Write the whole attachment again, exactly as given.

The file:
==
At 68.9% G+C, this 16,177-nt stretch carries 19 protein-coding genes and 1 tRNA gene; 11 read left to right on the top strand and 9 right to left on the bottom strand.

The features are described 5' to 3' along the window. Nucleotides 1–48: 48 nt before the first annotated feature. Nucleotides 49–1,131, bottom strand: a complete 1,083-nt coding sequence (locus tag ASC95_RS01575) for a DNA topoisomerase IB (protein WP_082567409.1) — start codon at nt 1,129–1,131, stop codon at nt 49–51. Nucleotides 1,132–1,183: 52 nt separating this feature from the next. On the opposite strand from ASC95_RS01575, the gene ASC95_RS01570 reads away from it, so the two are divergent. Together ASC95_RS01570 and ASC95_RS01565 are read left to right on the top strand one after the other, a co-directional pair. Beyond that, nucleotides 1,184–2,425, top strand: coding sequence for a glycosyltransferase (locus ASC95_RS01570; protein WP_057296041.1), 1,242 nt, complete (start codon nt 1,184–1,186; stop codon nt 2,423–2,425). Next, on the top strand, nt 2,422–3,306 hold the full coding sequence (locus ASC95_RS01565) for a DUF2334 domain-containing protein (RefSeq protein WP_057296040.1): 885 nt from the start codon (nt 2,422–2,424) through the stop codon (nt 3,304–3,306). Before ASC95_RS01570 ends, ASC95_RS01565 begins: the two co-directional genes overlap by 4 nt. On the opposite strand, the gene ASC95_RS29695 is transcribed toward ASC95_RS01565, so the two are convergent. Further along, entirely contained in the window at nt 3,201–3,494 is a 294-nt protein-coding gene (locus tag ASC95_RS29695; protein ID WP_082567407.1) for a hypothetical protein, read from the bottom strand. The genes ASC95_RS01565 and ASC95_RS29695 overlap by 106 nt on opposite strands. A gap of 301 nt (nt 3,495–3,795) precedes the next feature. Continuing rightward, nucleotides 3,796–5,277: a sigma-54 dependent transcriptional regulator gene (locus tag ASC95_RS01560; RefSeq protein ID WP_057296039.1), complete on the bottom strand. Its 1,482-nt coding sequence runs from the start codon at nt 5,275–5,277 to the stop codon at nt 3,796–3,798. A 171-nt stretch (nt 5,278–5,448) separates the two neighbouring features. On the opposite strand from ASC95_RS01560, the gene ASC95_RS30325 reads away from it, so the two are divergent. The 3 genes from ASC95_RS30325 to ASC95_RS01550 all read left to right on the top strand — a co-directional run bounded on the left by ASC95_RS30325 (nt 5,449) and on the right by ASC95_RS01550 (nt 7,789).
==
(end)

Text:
At 68.9% G+C, this 16,177-nt stretch carries 19 protein-coding genes and 1 tRNA gene; 11 read left to right on the top strand and 9 right to left on the bottom strand.

The features are described 5' to 3' along the window. Nucleotides 1–48: 48 nt before the first annotated feature. Nucleotides 49–1,131, bottom strand: a complete 1,083-nt coding sequence (locus tag ASC95_RS01575) for a DNA topoisomerase IB (protein WP_082567409.1) — start codon at nt 1,129–1,131, stop codon at nt 49–51. Nucleotides 1,132–1,183: 52 nt separating this feature from the next. On the opposite strand from ASC95_RS01575, the gene ASC95_RS01570 reads away from it, so the two are divergent. Together ASC95_RS01570 and ASC95_RS01565 are read left to right on the top strand one after the other, a co-directional pair. Beyond that, nucleotides 1,184–2,425, top strand: coding sequence for a glycosyltransferase (locus ASC95_RS01570; protein WP_057296041.1), 1,242 nt, complete (start codon nt 1,184–1,186; stop codon nt 2,423–2,425). Next, on the top strand, nt 2,422–3,306 hold the full coding sequence (locus ASC95_RS01565) for a DUF2334 domain-containing protein (RefSeq protein WP_057296040.1): 885 nt from the start codon (nt 2,422–2,424) through the stop codon (nt 3,304–3,306). Before ASC95_RS01570 ends, ASC95_RS01565 begins: the two co-directional genes overlap by 4 nt. On the opposite strand, the gene ASC95_RS29695 is transcribed toward ASC95_RS01565, so the two are convergent. Further along, entirely contained in the window at nt 3,201–3,494 is a 294-nt protein-coding gene (locus tag ASC95_RS29695; protein ID WP_082567407.1) for a hypothetical protein, read from the bottom strand. The genes ASC95_RS01565 and ASC95_RS29695 overlap by 106 nt on opposite strands. A gap of 301 nt (nt 3,495–3,795) precedes the next feature. Continuing rightward, nucleotides 3,796–5,277: a sigma-54 dependent transcriptional regulator gene (locus tag ASC95_RS01560; RefSeq protein ID WP_057296039.1), complete on the bottom strand. Its 1,482-nt coding sequence runs from the start codon at nt 5,275–5,277 to the stop codon at nt 3,796–3,798. A 171-nt stretch (nt 5,278–5,448) separates the two neighbouring features. On the opposite strand from ASC95_RS01560, the gene ASC95_RS30325 reads away from it, so the two are divergent. The 3 genes from ASC95_RS30325 to ASC95_RS01550 all read left to right on the top strand — a co-directional run bounded on the left by ASC95_RS30325 (nt 5,449) and on the right by ASC95_RS01550 (nt 7,789).